Communal spaces are the essence of the coliving - this is where the community is formed. Shaping those spaces can actually drive the behaviours between colivers and facilite interaction between them. If we design for hundreds of people the number of different activities to consider may be overwhelming. We refer to activities that are related to specific moods: birthday celebrations, workshops, chill-out evenings, etc.
At the same time, it is important to remember that we're always talking about limited space. We should carefully consider how you divide this space to cater to different uses. The flexibility of spaces is one of the solutions. Having multi-function rooms with movable furniture for instance. Open layout plans will also help achieve it. The variety of furniture especially seating is equally important. In one space we should envisage different group sizes - from 1 to 20 or more.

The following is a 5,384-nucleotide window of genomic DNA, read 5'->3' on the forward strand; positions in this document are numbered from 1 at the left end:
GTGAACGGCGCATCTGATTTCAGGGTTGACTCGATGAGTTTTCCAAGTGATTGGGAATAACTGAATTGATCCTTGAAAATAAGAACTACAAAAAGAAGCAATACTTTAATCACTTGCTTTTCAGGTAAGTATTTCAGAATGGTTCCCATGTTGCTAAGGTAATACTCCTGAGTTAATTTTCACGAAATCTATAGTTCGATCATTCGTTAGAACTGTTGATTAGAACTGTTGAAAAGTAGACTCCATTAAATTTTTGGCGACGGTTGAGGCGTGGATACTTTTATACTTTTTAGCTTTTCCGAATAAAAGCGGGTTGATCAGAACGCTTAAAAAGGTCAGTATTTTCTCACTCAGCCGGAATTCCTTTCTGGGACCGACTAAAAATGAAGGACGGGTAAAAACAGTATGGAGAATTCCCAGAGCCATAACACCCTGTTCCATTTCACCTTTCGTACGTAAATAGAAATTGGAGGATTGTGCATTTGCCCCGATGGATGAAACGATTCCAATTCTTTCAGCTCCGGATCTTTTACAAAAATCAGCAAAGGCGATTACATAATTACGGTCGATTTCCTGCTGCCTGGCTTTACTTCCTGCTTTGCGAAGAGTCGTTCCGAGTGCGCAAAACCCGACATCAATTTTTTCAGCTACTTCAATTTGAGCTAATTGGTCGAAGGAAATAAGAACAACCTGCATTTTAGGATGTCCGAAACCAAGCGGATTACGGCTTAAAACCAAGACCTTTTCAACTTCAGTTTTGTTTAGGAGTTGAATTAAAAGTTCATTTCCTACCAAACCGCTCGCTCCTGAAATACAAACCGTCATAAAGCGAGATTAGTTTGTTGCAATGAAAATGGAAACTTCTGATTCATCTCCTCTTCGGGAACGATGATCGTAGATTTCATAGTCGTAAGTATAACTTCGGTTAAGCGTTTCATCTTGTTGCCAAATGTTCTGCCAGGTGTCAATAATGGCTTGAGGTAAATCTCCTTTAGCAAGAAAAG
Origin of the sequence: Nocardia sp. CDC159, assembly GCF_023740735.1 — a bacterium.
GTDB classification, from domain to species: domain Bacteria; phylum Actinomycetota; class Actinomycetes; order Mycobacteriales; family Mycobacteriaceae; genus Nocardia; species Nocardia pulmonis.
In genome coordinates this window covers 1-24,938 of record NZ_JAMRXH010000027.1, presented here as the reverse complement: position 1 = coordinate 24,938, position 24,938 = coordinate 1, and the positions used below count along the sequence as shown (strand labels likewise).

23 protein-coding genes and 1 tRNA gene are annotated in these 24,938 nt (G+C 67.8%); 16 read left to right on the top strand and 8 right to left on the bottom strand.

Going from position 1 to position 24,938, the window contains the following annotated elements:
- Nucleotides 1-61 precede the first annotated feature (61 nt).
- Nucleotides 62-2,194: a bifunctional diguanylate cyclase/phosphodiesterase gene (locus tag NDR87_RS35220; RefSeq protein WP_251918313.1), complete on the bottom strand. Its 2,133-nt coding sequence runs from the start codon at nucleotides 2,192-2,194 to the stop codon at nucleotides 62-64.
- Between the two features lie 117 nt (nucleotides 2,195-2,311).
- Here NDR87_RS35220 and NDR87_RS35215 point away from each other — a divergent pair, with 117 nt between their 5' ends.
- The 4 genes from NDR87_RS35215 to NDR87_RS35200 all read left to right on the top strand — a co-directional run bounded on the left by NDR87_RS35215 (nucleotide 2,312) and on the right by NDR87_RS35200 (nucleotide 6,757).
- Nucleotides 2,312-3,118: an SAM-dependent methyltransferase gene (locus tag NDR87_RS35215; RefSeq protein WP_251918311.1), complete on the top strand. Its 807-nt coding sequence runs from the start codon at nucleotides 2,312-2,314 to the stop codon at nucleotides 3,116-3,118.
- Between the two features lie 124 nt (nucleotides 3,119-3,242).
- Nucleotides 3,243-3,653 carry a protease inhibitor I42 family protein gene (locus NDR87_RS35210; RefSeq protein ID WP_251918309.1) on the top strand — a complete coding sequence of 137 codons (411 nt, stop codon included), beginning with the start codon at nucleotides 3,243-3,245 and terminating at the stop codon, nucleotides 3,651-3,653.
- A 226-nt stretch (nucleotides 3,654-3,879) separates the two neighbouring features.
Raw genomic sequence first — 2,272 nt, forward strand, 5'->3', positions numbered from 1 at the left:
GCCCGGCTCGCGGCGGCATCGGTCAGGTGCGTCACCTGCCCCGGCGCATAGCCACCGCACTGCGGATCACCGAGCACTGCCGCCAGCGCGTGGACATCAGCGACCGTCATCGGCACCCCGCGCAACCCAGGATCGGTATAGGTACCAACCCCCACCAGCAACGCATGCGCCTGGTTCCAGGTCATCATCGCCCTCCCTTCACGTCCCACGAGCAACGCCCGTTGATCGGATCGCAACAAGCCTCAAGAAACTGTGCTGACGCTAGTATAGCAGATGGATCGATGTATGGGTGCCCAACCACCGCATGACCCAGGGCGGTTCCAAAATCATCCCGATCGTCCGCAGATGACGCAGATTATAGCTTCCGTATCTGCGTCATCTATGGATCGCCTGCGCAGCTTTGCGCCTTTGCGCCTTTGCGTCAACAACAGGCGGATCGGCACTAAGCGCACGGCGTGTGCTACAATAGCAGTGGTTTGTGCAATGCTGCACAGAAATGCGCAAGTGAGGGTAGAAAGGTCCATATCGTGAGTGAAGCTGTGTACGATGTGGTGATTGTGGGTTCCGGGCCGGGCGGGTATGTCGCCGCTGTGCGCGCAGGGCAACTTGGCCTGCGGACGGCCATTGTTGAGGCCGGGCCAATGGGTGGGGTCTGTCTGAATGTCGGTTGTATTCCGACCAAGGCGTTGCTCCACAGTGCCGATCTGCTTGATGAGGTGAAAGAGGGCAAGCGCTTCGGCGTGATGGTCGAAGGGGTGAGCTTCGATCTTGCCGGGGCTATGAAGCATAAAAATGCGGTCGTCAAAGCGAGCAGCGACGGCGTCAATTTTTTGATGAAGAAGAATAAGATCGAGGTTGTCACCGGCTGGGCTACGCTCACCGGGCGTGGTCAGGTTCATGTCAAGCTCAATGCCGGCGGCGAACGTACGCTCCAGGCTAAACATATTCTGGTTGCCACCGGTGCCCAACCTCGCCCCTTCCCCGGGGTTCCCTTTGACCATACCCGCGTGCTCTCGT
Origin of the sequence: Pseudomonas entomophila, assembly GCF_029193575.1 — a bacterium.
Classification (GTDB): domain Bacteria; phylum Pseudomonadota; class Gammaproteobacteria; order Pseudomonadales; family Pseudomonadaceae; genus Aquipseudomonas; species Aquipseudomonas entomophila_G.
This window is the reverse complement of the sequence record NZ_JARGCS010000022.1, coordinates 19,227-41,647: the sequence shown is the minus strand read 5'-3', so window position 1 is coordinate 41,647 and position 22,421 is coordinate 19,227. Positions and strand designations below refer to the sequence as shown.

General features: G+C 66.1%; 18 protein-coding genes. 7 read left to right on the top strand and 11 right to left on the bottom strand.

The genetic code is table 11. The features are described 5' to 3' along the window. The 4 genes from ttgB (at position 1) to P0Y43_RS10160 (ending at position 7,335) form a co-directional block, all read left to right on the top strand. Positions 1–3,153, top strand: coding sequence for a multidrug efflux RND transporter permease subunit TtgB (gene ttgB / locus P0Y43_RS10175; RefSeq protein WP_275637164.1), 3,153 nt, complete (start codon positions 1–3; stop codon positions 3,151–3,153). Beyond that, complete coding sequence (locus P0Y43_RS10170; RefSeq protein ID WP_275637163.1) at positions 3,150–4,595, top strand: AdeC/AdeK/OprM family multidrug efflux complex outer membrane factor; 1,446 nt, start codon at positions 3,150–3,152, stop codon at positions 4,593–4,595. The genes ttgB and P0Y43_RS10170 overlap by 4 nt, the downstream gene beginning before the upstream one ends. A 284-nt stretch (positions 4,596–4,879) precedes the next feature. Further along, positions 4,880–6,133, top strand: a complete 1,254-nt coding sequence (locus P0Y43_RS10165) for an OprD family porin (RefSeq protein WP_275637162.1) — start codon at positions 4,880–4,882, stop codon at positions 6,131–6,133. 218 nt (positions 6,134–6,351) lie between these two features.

Lounge Plan

communal spaces: personality-based design

space division

Apart from catering to different activities, we have to also design communal spaces for different personalities. Introverts, for instance, are more sensitive to external stimuli, and spending time in large groups can be tiring for them. They need to get extra privacy when they need it. It can be achieved by providing more private spaces apart from bedrooms that can act as hideaways which we discussed earlier.

Nido Bryggen study room

We can create smaller isolated rooms where they can spend time alone or in smaller groups. And it is not only about visual division but also sound division. There are ways to optimize and control sound with acoustic panels, ceilings and/or partitions. Also, the use of high-back sofas is a smart solution to divide spaces using furniture. Extroverts, on the other hand, will benefit from lots of social and break-out areas.